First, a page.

Buddha And The Life And Death Of Buddha

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Buddha attained enlightenment through his meditations; he was known as the Enlightened One and inspired followers through his teachings. Around the first century CE, Buddha was depicted in human form as a robed monk with elongated ears from wearing heavy jewelry as an adolescent. The robe and lack of jewelry in the representations indicate elimination of both worldly possessions and a life of wealth. In order to further differentiate Buddha from other monks and bodhisattvas (potential Buddha), artists used lakshanas, such as a dot between his brows (urna) and a knot of hair on the crown of his head (ushnisha).
This particular style that Buddha was first depicted in originated in the Gandhara region where Greco- Roman art was utilized. Some of the figures that depict Buddha from this region include Mediating Buddha and The life and death of Buddha scenes, both created in the second century CE. In these figures of Buddha they also include different mudras, the mudras express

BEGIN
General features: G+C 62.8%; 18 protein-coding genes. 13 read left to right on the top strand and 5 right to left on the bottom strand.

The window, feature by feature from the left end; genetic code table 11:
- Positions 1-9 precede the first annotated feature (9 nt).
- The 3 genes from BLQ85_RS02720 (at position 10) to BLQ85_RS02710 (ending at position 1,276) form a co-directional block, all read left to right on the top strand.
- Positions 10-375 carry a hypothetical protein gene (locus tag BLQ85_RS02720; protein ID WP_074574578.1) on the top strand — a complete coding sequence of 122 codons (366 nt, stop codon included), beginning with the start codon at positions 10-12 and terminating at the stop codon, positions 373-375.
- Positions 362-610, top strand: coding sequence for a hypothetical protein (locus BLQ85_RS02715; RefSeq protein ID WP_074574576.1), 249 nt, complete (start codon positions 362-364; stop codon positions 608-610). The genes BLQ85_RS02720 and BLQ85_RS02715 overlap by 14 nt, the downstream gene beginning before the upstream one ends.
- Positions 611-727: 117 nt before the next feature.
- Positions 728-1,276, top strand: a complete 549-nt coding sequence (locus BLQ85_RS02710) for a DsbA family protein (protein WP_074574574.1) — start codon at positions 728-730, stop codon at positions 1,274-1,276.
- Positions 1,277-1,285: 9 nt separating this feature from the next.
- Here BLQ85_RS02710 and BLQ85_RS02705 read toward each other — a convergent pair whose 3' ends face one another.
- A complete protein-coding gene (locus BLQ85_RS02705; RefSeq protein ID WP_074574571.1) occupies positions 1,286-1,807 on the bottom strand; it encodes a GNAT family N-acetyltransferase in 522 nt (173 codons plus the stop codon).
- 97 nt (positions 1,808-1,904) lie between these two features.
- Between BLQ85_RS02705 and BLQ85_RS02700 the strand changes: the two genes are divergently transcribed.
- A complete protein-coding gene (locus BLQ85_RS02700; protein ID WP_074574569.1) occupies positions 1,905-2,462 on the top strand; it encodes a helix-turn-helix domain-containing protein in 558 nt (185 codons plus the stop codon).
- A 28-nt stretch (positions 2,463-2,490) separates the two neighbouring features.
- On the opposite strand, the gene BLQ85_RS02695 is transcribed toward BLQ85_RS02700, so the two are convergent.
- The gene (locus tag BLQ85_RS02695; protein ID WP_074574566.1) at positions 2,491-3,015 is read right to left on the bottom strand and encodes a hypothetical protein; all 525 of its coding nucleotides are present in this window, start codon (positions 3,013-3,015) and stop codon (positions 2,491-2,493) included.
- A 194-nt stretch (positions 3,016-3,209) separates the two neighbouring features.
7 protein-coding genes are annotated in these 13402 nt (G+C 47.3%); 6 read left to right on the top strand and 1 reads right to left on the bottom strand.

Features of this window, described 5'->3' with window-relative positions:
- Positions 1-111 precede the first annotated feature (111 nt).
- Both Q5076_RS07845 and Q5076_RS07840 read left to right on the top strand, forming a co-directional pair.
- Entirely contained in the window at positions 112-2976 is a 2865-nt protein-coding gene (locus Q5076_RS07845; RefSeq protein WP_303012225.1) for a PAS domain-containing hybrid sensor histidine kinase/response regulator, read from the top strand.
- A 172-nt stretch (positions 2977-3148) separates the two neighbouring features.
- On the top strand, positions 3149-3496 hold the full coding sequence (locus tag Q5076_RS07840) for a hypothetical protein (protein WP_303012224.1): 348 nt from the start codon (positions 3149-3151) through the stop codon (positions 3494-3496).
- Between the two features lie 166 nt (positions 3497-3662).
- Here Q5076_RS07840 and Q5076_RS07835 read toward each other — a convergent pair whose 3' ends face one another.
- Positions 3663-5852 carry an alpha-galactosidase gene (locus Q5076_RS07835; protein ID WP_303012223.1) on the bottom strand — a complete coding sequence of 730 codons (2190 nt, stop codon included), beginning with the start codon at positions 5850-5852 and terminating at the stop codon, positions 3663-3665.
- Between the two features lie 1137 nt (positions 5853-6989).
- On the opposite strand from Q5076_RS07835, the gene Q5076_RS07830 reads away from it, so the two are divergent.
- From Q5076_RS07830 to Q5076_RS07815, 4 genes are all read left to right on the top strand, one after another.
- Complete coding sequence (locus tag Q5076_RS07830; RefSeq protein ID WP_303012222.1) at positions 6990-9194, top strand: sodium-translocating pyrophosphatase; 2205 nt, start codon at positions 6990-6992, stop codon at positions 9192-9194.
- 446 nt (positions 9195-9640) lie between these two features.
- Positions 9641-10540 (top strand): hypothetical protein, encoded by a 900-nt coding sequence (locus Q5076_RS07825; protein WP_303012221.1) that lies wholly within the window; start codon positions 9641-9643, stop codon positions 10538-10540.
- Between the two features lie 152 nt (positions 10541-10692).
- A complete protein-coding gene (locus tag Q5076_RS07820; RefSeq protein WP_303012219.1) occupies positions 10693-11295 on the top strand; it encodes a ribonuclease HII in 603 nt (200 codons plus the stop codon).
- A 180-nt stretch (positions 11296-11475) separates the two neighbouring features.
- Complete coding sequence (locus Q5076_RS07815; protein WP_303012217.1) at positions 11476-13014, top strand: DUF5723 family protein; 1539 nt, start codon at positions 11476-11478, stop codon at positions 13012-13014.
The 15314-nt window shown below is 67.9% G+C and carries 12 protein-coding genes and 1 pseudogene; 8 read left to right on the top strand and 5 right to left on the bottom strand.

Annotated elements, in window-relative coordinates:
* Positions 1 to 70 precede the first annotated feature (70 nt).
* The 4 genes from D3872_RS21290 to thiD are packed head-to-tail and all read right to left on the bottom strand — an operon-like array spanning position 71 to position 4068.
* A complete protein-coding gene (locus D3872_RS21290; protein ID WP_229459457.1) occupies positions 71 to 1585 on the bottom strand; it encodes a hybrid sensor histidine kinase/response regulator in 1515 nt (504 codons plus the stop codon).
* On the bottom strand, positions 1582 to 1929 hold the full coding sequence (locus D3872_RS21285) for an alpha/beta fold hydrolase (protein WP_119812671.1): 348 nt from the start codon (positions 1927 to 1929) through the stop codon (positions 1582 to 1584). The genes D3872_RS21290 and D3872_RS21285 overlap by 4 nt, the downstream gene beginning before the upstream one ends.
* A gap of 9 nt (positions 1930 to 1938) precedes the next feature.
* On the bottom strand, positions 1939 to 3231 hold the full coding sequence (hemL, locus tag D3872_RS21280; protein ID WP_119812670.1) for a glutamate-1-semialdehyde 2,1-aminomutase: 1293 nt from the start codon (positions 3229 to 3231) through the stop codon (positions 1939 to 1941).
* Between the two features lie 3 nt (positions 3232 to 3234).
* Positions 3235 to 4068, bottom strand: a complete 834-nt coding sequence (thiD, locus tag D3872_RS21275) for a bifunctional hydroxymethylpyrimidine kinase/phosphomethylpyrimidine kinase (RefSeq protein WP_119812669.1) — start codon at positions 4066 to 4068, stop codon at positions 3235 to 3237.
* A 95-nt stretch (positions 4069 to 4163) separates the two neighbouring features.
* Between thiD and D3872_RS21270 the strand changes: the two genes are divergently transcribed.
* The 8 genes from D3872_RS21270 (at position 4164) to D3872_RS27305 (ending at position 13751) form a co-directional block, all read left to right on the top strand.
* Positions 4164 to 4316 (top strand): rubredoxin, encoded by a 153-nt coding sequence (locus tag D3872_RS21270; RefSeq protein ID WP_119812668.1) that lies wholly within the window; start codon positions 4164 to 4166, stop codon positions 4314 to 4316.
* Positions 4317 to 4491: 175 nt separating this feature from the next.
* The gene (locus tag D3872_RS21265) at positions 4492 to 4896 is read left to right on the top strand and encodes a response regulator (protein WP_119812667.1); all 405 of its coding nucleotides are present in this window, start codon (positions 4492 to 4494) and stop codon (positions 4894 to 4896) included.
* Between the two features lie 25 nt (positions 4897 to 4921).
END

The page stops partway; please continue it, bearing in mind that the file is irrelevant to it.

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There are four scenes: the first is Buddha’s birth from his mother at Lumbini, the second is his enlightenment while meditating beneath the Bodhi tree, the third is his first sermon at Sarnath as the Buddha, and the last is his death when he attained nirvana. Of the four scenes Buddha can be seen in two displaying mudras. The bhumisparsha mudra (earth – touching) depicts his right hand down towards the ground (inviting the earth to observe his enlightenment) after successfully overcoming the soldiers and demons that attempted to distract him; it can be seen in the second scene of The life and death of Buddha. The abhaya mudra (do not fear) displays Buddha’s right hand up and palm turned out in which he gives a blessing to the monks and followers who had come to hear his sermon; this gesture can be found in the third scene of The life and death of the

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